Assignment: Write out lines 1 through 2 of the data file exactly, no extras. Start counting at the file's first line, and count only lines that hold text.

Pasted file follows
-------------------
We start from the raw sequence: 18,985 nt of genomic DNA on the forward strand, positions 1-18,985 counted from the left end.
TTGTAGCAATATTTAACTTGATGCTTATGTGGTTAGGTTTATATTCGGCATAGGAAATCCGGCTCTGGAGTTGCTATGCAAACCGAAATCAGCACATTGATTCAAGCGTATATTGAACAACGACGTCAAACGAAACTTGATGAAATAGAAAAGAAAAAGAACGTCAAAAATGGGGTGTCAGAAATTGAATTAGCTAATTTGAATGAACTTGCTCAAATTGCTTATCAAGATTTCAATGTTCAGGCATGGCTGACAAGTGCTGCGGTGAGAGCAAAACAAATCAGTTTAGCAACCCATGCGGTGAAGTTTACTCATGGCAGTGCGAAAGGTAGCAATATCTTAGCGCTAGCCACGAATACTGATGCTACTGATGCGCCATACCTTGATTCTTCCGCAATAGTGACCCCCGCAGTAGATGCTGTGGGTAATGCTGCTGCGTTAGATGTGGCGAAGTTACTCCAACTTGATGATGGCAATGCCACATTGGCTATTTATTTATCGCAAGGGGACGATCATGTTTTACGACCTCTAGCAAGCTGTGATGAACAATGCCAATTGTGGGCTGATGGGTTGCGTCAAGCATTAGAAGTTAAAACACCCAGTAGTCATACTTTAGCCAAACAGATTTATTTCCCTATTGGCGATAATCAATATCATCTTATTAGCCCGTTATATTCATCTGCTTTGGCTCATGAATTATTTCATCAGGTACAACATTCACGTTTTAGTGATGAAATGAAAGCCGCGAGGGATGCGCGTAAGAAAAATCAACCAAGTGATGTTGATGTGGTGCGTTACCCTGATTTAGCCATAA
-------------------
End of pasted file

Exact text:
We start from the raw sequence: 18,985 nt of genomic DNA on the forward strand, positions 1-18,985 counted from the left end.
TTGTAGCAATATTTAACTTGATGCTTATGTGGTTAGGTTTATATTCGGCATAGGAAATCCGGCTCTGGAGTTGCTATGCAAACCGAAATCAGCACATTGATTCAAGCGTATATTGAACAACGACGTCAAACGAAACTTGATGAAATAGAAAAGAAAAAGAACGTCAAAAATGGGGTGTCAGAAATTGAATTAGCTAATTTGAATGAACTTGCTCAAATTGCTTATCAAGATTTCAATGTTCAGGCATGGCTGACAAGTGCTGCGGTGAGAGCAAAACAAATCAGTTTAGCAACCCATGCGGTGAAGTTTACTCATGGCAGTGCGAAAGGTAGCAATATCTTAGCGCTAGCCACGAATACTGATGCTACTGATGCGCCATACCTTGATTCTTCCGCAATAGTGACCCCCGCAGTAGATGCTGTGGGTAATGCTGCTGCGTTAGATGTGGCGAAGTTACTCCAACTTGATGATGGCAATGCCACATTGGCTATTTATTTATCGCAAGGGGACGATCATGTTTTACGACCTCTAGCAAGCTGTGATGAACAATGCCAATTGTGGGCTGATGGGTTGCGTCAAGCATTAGAAGTTAAAACACCCAGTAGTCATACTTTAGCCAAACAGATTTATTTCCCTATTGGCGATAATCAATATCATCTTATTAGCCCGTTATATTCATCTGCTTTGGCTCATGAATTATTTCATCAGGTACAACATTCACGTTTTAGTGATGAAATGAAAGCCGCGAGGGATGCGCGTAAGAAAAATCAACCAAGTGATGTTGATGTGGTGCGTTACCCTGATTTAGCCATAA